REVIEW

Jonathan Day: Postcards from the Road

PUBLISHED : Tuesday, 21 April, 2015, 6:50am
UPDATED : Tuesday, 21 April, 2015, 6:50am

Jonathan Day: Postcards from the Road

Lumenvisum, JCCAC

Until May 28

 

Robert Frank's photographic road journey through America, The Americans, was published in 1959. For two years, Frank shot 500 rolls of film, then pared the final selection into an initially small-run black-and-white photo book with an introduction by Jack Kerouac, who described this classic as if Frank had "sucked a sad poem out of America onto film".

Frank's combination of seemingly casual and tightly framed images has influenced generations of photographers. British photographer Jonathan Day recently followed a comparable US road journey and this exhibition and accompanying book follow Frank's original photographs alongside Day's contemporary equivalent.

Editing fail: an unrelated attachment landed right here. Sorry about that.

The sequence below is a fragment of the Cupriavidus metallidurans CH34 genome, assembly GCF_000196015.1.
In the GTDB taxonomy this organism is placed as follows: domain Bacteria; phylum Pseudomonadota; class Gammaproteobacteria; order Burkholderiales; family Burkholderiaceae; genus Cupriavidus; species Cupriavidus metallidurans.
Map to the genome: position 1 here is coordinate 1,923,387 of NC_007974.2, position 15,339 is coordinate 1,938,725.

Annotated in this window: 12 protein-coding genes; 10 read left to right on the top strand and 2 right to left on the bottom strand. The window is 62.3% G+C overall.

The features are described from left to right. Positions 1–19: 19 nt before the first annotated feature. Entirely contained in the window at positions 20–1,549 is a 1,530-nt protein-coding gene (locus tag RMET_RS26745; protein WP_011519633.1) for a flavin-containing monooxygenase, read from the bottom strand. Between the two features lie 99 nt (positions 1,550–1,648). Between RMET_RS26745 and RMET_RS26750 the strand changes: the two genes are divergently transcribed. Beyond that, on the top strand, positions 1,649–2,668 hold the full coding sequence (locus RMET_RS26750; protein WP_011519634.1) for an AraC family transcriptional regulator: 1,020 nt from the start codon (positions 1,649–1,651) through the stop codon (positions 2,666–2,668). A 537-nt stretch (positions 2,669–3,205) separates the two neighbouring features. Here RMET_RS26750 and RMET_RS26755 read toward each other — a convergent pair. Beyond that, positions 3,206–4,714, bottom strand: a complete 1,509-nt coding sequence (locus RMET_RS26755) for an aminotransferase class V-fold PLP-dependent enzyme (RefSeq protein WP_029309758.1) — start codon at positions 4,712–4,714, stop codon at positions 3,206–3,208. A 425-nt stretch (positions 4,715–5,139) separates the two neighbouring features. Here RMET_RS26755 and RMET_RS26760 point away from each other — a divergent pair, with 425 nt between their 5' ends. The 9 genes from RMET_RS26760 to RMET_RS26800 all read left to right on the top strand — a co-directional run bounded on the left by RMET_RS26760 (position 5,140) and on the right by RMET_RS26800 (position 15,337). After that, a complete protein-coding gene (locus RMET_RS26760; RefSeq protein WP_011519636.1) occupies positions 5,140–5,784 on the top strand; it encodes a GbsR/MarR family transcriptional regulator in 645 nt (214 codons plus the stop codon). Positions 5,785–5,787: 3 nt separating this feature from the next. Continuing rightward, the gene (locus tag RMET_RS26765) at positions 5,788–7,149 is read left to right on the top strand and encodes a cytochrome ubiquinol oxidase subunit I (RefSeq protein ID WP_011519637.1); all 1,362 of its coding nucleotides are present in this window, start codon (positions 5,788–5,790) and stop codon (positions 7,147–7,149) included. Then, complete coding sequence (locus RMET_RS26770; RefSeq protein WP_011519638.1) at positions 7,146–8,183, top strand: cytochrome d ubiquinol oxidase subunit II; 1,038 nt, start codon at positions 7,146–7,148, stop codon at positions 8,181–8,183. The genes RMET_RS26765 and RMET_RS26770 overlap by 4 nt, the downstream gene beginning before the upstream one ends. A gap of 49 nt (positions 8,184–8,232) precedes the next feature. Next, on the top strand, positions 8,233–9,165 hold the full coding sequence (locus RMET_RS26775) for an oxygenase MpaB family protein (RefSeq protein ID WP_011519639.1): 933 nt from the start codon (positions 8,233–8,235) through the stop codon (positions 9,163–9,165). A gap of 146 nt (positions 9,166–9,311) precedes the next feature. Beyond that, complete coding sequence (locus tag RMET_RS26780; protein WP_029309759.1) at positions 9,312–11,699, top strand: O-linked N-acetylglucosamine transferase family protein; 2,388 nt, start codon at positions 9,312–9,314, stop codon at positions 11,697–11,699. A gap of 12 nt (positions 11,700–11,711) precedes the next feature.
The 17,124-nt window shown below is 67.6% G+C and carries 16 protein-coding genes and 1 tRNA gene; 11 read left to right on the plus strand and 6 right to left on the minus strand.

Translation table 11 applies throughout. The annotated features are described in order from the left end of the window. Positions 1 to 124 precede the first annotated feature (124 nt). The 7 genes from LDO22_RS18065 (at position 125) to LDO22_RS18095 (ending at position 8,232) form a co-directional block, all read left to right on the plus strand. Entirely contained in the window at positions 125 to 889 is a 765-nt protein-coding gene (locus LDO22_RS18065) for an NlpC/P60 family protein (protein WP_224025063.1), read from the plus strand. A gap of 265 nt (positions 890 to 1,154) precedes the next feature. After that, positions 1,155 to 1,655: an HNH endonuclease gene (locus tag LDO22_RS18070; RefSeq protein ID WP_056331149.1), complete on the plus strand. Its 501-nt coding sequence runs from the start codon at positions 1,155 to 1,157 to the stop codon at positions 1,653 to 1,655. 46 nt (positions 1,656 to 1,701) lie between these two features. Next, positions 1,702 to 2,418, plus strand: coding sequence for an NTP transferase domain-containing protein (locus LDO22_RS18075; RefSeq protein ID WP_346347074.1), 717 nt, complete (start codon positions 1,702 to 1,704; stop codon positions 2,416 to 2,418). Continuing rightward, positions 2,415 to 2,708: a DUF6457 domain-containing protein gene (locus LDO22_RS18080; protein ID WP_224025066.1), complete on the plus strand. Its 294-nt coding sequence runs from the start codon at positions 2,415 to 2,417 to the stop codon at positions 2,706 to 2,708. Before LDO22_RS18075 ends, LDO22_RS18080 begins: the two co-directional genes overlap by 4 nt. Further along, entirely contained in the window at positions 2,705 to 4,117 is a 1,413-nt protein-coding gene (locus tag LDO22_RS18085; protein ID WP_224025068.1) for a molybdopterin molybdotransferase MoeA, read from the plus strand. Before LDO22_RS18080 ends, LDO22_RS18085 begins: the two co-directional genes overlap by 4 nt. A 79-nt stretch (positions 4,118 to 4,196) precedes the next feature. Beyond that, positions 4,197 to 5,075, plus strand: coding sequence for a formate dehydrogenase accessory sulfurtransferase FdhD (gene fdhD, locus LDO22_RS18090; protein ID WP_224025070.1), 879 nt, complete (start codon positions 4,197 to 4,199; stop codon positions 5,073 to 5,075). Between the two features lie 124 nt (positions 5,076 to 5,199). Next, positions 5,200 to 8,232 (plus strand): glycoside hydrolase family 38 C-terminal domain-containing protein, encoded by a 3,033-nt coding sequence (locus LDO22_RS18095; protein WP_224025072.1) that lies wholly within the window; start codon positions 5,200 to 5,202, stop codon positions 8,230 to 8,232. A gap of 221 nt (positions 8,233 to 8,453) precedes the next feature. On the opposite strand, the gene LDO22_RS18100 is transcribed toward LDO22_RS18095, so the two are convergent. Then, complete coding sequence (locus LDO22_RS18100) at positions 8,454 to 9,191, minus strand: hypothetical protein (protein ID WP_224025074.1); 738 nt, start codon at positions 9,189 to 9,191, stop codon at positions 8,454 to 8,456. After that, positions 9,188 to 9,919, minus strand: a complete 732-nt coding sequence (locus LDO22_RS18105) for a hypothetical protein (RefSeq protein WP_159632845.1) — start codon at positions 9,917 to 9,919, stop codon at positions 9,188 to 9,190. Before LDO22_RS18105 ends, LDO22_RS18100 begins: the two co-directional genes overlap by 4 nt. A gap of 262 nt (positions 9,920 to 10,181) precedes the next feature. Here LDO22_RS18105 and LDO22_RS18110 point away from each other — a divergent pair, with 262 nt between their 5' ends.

This exhibition, and particularly his book with a greater selection of images, recaptures these Frank moments. Day believes that The Americans is essentially both "poetry" and "prophecy".

Following in Frank's footsteps, he has a similar intention, and his colour photographs intelligently consider and extend Frank's original purpose alongside a literary analysis. Frank captured the US at a tumultuous time of social and political change. Day's contemporary America is often reflected through a musical moment, the songs of his own youth, as sung by Joni Mitchell, Gram Parsons and Crosby, Stills, Nash and Young.

John Batten